Chor Karrakeit, since its latest reincarnation three years ago, has been a quarterly compendium of short stories and, like its previous versions, a great launching pad for would-be writers, thanks to its all-time editor, Suchart Sawasdisri (pr. sa.wat.see).
Nai Suchart having decided to move to other pastures, with issue 55 Chor Karrakeit is no longer, even though four dozen submitted short stories are still in the pipeline. Whether or not some other editor with financial pull – such as Sa-manchon publisher Wiang Vachira Buason – will give this ‘bunch of pandanus’ a new airing is unknown: aphrodisiac pandanus flowers come at a price.
The first half of this last, current, issue makes for harrowing reading, as it is, by and large, if fittingly enough, focused on old age and death.
The epigraph page features my friend Nopphorn Suwannapha-nit (1949-2009), a jolly fellow whose hit-and-miss compilations of sometimes outdated or arcane but always bawdy American slang earned him the affectionate nickname of ‘A-jarn Sapadon’ (Dirty Old Prof). Struck early by hemiplegia, he recovered enough to speak, sort of: I used to dread his phone calls, so hard to decipher, and also because the next day almost invariably there would be a military coup. We used to joke about it. I miss him, especially now that coup rumours abound yet again: I’m sure he’d have called, on the wrongheaded assumption that I, in my cave, might sense the pulse of the nation better than he did.
Pride of place at the front of the book goes to the recent dead (Tak Wong-rat) and to the living dead (Chartvut Bunyarak, who half missed his second attempt at suicide: I’m told he lives on, but without a brain).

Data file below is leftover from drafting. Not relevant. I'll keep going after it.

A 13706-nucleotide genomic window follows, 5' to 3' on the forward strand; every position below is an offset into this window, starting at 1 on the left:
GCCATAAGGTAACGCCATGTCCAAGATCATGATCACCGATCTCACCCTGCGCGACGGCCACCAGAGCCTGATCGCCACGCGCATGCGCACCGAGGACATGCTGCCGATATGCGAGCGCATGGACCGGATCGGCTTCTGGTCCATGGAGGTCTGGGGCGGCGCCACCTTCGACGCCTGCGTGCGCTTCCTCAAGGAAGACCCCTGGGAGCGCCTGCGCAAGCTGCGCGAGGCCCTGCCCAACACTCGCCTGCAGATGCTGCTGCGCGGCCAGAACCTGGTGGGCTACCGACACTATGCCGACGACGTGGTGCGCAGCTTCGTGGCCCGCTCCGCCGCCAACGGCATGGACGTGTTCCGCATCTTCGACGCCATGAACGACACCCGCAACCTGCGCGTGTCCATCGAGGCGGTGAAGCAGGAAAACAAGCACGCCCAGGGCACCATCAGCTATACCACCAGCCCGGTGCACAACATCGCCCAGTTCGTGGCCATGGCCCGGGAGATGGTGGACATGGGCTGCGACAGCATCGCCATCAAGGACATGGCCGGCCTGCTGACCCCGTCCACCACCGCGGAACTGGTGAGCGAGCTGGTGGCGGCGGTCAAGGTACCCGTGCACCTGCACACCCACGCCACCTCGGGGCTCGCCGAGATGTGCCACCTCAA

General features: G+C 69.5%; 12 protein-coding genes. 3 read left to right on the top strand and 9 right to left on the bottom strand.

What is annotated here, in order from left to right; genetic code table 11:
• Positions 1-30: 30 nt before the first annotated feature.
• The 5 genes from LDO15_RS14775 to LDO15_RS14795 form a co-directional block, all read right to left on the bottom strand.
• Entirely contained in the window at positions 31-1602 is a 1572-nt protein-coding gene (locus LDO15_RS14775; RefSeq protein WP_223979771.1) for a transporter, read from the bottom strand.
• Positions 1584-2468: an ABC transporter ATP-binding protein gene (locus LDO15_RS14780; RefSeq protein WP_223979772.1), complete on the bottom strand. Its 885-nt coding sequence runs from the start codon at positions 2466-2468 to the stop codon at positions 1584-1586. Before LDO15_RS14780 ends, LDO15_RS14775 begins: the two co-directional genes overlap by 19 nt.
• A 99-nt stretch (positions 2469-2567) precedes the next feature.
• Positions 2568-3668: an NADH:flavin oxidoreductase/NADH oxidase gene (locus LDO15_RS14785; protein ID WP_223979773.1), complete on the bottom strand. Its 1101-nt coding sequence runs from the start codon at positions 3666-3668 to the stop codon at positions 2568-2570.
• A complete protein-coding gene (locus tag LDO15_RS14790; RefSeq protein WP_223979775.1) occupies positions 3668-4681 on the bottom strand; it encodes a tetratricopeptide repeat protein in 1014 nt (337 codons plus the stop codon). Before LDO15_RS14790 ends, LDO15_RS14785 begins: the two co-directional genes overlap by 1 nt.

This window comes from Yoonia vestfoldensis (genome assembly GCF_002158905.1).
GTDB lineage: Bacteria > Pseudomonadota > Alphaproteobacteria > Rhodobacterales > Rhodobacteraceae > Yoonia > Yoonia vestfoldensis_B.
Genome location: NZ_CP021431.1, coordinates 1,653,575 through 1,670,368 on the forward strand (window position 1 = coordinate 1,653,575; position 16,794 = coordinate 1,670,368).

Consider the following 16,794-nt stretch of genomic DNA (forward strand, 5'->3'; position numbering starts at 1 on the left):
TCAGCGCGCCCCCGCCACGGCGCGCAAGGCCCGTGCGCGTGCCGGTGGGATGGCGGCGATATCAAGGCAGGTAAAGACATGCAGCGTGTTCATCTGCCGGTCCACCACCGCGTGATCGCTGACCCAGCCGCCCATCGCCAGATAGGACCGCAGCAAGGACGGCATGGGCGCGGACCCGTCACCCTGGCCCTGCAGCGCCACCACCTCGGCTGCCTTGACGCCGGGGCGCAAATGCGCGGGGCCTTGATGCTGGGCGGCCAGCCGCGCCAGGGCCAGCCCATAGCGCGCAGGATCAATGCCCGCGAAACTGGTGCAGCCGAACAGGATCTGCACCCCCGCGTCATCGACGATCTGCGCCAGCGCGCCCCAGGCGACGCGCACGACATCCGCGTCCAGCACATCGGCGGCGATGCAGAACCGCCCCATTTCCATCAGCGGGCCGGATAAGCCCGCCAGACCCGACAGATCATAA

Follow ten stories commissioned to old hands – and the dominant theme is old age and death, starting with Atsiri Thammachoat’s short but devastating ‘In the night of old age’ (Nai Khamkhuen Khong Khwam Chara), which I’ll translate soon: it’s plugged into last year’s urban death throes and my probable future; Rueang-yoo’s ‘The house of death’ (Barn Khong Khwam Tai), which I translated the other day to pass the time of gloom; or ‘Rabbit in the moonlight’ (Kratai Nai Saeng Jan), Rewat Pongpipat’s sombre musings now that the lad’s turned fifty. What will he write when he’s ninety?
A few others make for good reading: Nattakarn Limsatharphorn’s ‘I’d like to be a dog instead of you lot’ (Koo Yark Pen Ma Thaen Phuak Mueng), Forn Fa-fang’s ‘Hands off my business’ (Rueang Khong Phom Khon UEn Mai Kiao) or Takei-san’s ‘Things’ (Khong).
And then there’s the new blood, unusually rich this time around. Of the fourteen stories in this section, three took my fancy:
‘The faces of those in control’ (Bai Na Phoo Khrorp-ngarm) by Theeraphon See-an is a stream-of-consciousness rambling about identity and social manipulation which shows great literary promise and, as usual with this kind of leaping text of fancy, would be hell to translate;
‘Dog muck village’ (Moo Barn Khee Ma) by Saengsatta na Plaifa is a droll allegory whose meaning I leave it to readers to figure out: a village is plagued by morning dog mess in front of each of its hundred houses and the reactions of the villagers are something to write home about;
and then there’s my favourite in this issue, the highly improbable and yet true-to-life and caustic ‘When I received the Nobel Prize for Literature’ (Muea Kha-phajao Dai Rap Rang-wan No-bein Sa-ka Wannakam) by Bunchit Fakmee.
Over the latter story, a disclaimer is in order: I’ve no idea who Bunchit Fakmee (listed abodes: ‘Bangkok/France’) is, and my name is not Jean-Pierre Macias. At first I thought Chart Korbjitti was playing one of his pranks under an assumed name, but he’s no Romain Gary and his prankster’s vein doesn’t extend to the written word. Not that he doesn’t deserve that prize.